keywords = "Open access version available, Children, Cultural and linguistic diversity, Language, Multilingual, Speech",
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N2 - This paper describes the cultural and linguistic diversity of Australian preschool children and their parents in order to guide resourcing, assessment, and intervention practices. Data were analysed from a nationally respresentative sample of 4983 Australian preschool children. Over one-fifth (21.9%) spoke English as their first language. The majority (86%) spoke English as their first language; and 12.2% of the children spoke one of the 35 other languages. AfterEnglish, the most common first languages were: Arabic (1.6%), Cantonese (1.3%), Vietnamese (1%), Greek (0.8%), and Mandarin (0.8%). Italian was the most common additional language, spoken by 2.9% of the children. Commonly spoken children's languages differed by state/territory and showed different trends compared with Australian census data. Most of the children's parents spoke English as the primary language at home (parent 1: 82.5%; parent 2:69.8%); however, 42 other primary languages were also spoken. Significant resourcing of the Australian speech pathology, early years education, and interpreting sectors is required to accomadate the diversecultural and linguistic heritage of children. Resourcing should be based on data about Australia's children, rather than the publicly available Australian census data.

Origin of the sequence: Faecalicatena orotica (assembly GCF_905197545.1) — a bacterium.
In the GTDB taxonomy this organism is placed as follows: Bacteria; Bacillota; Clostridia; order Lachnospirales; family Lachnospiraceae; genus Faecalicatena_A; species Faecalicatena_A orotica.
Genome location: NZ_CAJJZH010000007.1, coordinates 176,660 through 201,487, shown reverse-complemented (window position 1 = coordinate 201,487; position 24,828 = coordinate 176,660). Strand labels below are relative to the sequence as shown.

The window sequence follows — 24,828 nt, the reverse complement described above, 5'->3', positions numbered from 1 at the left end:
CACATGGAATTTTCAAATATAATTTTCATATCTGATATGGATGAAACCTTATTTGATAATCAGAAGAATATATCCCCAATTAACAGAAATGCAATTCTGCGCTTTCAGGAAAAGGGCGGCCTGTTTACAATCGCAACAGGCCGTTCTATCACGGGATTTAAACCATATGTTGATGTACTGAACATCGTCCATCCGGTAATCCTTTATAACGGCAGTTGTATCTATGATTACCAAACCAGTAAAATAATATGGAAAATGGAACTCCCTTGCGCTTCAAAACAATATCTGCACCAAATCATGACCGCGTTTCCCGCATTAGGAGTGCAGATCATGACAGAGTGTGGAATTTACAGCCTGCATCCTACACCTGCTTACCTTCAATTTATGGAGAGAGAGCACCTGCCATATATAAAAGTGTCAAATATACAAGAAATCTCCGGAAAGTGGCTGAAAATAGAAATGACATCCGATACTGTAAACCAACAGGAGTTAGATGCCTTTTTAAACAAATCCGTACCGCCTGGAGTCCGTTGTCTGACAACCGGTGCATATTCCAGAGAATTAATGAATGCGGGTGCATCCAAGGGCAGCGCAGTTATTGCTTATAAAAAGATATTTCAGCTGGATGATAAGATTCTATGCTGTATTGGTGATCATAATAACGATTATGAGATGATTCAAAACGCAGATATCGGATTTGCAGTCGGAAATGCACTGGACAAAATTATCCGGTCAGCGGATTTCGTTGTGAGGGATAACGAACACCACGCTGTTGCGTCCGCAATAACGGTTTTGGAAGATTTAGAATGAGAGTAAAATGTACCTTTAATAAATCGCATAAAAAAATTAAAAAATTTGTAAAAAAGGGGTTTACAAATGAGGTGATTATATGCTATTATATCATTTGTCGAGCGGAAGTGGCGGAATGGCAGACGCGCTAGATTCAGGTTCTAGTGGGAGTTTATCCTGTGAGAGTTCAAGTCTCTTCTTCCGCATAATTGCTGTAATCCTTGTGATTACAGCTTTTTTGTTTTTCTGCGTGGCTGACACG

AB - This paper describes the cultural and linguistic diversity of Australian preschool children and their parents in order to guide resourcing, assessment, and intervention practices. Data were analysed from a nationally respresentative sample of 4983 Australian preschool children. Over one-fifth (21.9%) spoke English as their first language. The majority (86%) spoke English as their first language; and 12.2% of the children spoke one of the 35 other languages. AfterEnglish, the most common first languages were: Arabic (1.6%), Cantonese (1.3%), Vietnamese (1%), Greek (0.8%), and Mandarin (0.8%). Italian was the most common additional language, spoken by 2.9% of the children. Commonly spoken children's languages differed by state/territory and showed different trends compared with Australian census data. Most of the children's parents spoke English as the primary language at home (parent 1: 82.5%; parent 2:69.8%); however, 42 other primary languages were also spoken. Significant resourcing of the Australian speech pathology, early years education, and interpreting sectors is required to accomadate the diversecultural and linguistic heritage of children. Resourcing should be based on data about Australia's children, rather than the publicly available Australian census data.

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JO - ACQuiring knowledge in speech, language and hearing